Eilís

  It’s Saturday. This post was meant to be written on Thursday. Why do I have so many jobs?

Today, I’m going to look at indeterminacy (mentioned last week) and then move on to “bit rot”.

Aryeh Botwinick explains that “[t]he concept of indeterminacy refers to the quality or state of not being precisely determined or definitely fixed. It can be divided into two subcategories: (a) overdetermination and (b) underdetermination. Over determination means having more than one determining factor, and underdetermination signifies falling short of being fully determined by some feature(s) of a situation. The worldview that is opposed to indeterminacy is determinism which is the theory or doctrine that acts of the will, occurrences in nature, and social or psychological phenomena are causally determined by preceding events or natural laws.”

That’s a very long-winded way of saying that indeterminacy is the act of describing something by what it isn’t – and it’s everywhere. Take the concepts of humans and monsters:

  • Humans are human because they are neither divine nor monstrous.
  • Monsters are monstrous because they are neither human nor divine.
  • Gods are divine because they are neither monstrous nor human.

Rocks are hard because they’re not soft. We all use what we aren’t to define what we are. I consider myself a good person because I’m not a bad person. People apply this rule even to things that are not mutually exclusive.

My Irish friends consider me English because I’m not Irish. My English friends consider me Irish because I’m not English. My Northern Irish friends consider me Canadian or maybe European because my accent scares and confuses them.

English students may say they are good at the arts because they’re bad at maths, and maths students may say the opposite. I am an English student who is good at maths, but I am an outlier and must not be counted.*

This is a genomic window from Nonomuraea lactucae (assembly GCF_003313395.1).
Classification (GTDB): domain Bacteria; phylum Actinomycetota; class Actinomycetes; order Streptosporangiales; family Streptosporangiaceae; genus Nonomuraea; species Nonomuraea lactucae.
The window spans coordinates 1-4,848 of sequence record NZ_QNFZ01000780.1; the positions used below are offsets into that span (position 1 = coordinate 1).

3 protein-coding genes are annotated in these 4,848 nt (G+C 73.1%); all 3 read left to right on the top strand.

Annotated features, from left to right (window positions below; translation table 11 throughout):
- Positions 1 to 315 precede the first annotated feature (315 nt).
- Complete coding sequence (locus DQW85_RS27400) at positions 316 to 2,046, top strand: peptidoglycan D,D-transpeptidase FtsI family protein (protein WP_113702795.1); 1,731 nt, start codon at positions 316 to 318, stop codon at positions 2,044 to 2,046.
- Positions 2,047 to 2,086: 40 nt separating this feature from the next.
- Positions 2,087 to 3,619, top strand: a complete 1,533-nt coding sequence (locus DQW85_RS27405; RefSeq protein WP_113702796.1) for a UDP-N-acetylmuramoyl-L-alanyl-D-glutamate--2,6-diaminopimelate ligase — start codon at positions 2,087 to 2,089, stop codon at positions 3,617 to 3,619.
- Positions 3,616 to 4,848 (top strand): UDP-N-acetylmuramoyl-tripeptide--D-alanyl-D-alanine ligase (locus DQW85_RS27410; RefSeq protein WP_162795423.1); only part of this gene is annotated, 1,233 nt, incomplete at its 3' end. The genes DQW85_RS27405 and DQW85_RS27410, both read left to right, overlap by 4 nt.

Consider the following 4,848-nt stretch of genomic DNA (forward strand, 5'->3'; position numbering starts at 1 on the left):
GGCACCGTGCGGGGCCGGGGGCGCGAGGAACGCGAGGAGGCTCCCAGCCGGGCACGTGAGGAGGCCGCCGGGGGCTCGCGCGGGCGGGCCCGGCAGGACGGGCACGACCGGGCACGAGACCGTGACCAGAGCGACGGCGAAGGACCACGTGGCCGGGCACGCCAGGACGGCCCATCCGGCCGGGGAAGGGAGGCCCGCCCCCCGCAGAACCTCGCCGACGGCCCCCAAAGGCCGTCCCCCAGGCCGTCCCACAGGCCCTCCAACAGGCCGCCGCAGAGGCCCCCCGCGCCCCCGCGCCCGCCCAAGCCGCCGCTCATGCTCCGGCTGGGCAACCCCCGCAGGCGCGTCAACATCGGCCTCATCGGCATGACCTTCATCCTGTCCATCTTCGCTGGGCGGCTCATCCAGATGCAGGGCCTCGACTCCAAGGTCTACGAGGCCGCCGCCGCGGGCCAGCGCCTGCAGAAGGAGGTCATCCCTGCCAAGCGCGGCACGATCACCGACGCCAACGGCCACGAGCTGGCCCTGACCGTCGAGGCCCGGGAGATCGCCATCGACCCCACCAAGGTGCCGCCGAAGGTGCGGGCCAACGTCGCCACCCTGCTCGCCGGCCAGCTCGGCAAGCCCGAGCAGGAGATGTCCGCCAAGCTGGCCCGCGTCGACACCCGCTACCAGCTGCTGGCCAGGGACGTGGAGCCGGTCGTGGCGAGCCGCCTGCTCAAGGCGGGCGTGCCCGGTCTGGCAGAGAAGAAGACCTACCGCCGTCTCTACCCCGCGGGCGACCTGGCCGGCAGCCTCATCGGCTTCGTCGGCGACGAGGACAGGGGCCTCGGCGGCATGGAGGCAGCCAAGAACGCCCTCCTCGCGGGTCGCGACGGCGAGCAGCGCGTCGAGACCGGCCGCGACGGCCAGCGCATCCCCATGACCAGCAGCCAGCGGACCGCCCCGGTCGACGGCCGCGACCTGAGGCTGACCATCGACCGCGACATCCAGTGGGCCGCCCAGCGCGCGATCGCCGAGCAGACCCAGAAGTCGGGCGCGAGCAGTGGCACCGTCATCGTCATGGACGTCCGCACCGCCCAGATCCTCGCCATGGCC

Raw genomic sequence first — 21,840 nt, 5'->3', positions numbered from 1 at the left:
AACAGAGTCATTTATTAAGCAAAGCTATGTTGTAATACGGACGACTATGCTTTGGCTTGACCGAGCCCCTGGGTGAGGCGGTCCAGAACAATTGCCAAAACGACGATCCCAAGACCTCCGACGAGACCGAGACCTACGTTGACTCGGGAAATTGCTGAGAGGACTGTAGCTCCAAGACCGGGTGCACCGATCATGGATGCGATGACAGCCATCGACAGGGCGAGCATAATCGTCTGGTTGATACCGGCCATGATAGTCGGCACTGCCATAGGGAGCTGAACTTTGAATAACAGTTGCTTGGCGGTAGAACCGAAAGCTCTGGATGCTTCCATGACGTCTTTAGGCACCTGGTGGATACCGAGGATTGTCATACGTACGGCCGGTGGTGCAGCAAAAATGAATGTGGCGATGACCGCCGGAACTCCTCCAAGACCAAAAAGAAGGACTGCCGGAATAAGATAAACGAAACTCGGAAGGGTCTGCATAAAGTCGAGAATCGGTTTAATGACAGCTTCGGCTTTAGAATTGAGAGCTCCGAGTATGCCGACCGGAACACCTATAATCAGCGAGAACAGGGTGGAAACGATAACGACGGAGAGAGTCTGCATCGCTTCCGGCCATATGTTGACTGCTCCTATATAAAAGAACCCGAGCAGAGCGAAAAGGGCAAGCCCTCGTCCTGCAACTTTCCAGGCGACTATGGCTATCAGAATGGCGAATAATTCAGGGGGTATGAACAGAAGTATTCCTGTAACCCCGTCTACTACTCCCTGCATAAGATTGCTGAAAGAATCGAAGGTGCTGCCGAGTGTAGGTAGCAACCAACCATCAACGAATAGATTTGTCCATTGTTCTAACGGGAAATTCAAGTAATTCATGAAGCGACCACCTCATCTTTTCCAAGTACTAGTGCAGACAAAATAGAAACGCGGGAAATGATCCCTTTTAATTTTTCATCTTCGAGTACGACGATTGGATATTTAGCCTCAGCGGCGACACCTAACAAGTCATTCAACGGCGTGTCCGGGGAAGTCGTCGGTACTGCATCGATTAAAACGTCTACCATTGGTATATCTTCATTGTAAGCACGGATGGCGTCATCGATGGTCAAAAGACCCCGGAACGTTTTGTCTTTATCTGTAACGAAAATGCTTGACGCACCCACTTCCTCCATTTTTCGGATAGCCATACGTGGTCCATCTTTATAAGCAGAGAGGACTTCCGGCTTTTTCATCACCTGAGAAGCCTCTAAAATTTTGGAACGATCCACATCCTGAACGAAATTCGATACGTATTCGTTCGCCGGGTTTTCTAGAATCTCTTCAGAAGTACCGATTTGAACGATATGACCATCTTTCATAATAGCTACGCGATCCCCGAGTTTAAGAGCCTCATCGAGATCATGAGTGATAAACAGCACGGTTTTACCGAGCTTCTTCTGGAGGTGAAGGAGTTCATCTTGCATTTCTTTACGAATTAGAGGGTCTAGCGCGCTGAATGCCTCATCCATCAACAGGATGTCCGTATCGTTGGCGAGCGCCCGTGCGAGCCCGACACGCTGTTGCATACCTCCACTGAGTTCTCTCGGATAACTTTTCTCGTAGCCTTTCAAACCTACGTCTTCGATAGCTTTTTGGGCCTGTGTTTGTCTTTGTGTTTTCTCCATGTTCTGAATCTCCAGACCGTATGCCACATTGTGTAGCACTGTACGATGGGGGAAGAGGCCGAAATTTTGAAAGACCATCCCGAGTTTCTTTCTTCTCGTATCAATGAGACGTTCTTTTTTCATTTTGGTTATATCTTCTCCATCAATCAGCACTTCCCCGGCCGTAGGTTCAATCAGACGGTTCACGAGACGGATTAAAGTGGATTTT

What, then, is bit rot**?

Moving away from the academic sources, this article from The Guardian explains that ““bit rot” is a process by which the mechanisms for accessing a digital file are lost, rending that file useless junk. A big part of the problem is the use of closed file formats that require specific software to read those files.”***

Bit rot is the reason that my favourite VHS tape (containing a number of episodes of The Goodies) has gone unwatched for almost half of my life****, and that when I wrote a poem in my dissertation about my favourite arcade game, Mappy*****, I then had to explain what Mappy was because nobody’s been interested in that game in about 20 years. It’s also the reason that I can’t play my favourite game, because someone in student halls a few years ago broke my clunky console (which would have cost about £10 when it was bought, but now costs much, much more because everything is terrible) and I have not been able to replace it.

Bit rot is also the reason I can’t afford to “game”, because every other year, a new device is produced to replace your device, rendering yours and your games and yourself completely useless. Disappointing me is a million-dollar industry.

*video to be released*


*Story of my life
** Bit rot has little or nothing to do with indeterminacy, but a lot to do with Thursday’s seminar.
*** See Appendix G.
**** Insert existential crisis. Oh god, I am so old.
***** Whose name, I recently found out, comes from the Japanese slang word “Mappu”, an offensive word for a police officer


Other pigeons: George/Izzy/Laura

 

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